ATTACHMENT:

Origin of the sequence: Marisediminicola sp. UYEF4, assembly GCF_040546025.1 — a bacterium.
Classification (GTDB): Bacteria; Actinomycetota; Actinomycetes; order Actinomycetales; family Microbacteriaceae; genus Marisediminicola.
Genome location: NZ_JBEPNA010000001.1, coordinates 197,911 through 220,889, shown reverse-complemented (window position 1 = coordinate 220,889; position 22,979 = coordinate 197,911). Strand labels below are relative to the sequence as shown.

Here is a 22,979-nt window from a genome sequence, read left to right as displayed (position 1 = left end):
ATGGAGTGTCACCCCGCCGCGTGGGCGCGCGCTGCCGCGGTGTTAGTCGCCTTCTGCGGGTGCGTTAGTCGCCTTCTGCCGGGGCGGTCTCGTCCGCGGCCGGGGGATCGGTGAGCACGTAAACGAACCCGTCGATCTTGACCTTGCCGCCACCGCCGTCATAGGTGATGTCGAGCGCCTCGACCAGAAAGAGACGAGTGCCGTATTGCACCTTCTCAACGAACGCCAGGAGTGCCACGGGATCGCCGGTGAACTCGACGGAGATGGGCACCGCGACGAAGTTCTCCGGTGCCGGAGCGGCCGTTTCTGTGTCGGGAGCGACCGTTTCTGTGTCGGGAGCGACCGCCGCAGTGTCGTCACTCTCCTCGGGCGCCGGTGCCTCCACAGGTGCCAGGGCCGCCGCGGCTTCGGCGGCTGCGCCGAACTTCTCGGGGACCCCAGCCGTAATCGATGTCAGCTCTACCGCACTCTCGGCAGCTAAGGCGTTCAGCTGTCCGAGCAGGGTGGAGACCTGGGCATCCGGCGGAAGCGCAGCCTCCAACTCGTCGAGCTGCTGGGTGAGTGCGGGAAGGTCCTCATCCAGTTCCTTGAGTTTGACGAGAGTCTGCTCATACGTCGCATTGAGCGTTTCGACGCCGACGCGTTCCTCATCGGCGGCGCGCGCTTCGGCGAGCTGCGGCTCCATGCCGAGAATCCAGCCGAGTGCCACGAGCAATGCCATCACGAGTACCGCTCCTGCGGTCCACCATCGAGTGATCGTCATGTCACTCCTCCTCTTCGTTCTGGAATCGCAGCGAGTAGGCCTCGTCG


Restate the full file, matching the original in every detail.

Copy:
Origin of the sequence: Marisediminicola sp. UYEF4, assembly GCF_040546025.1 — a bacterium.
Classification (GTDB): Bacteria; Actinomycetota; Actinomycetes; order Actinomycetales; family Microbacteriaceae; genus Marisediminicola.
Genome location: NZ_JBEPNA010000001.1, coordinates 197,911 through 220,889, shown reverse-complemented (window position 1 = coordinate 220,889; position 22,979 = coordinate 197,911). Strand labels below are relative to the sequence as shown.

Here is a 22,979-nt window from a genome sequence, read left to right as displayed (position 1 = left end):
ATGGAGTGTCACCCCGCCGCGTGGGCGCGCGCTGCCGCGGTGTTAGTCGCCTTCTGCGGGTGCGTTAGTCGCCTTCTGCCGGGGCGGTCTCGTCCGCGGCCGGGGGATCGGTGAGCACGTAAACGAACCCGTCGATCTTGACCTTGCCGCCACCGCCGTCATAGGTGATGTCGAGCGCCTCGACCAGAAAGAGACGAGTGCCGTATTGCACCTTCTCAACGAACGCCAGGAGTGCCACGGGATCGCCGGTGAACTCGACGGAGATGGGCACCGCGACGAAGTTCTCCGGTGCCGGAGCGGCCGTTTCTGTGTCGGGAGCGACCGTTTCTGTGTCGGGAGCGACCGCCGCAGTGTCGTCACTCTCCTCGGGCGCCGGTGCCTCCACAGGTGCCAGGGCCGCCGCGGCTTCGGCGGCTGCGCCGAACTTCTCGGGGACCCCAGCCGTAATCGATGTCAGCTCTACCGCACTCTCGGCAGCTAAGGCGTTCAGCTGTCCGAGCAGGGTGGAGACCTGGGCATCCGGCGGAAGCGCAGCCTCCAACTCGTCGAGCTGCTGGGTGAGTGCGGGAAGGTCCTCATCCAGTTCCTTGAGTTTGACGAGAGTCTGCTCATACGTCGCATTGAGCGTTTCGACGCCGACGCGTTCCTCATCGGCGGCGCGCGCTTCGGCGAGCTGCGGCTCCATGCCGAGAATCCAGCCGAGTGCCACGAGCAATGCCATCACGAGTACCGCTCCTGCGGTCCACCATCGAGTGATCGTCATGTCACTCCTCCTCTTCGTTCTGGAATCGCAGCGAGTAGGCCTCGTCG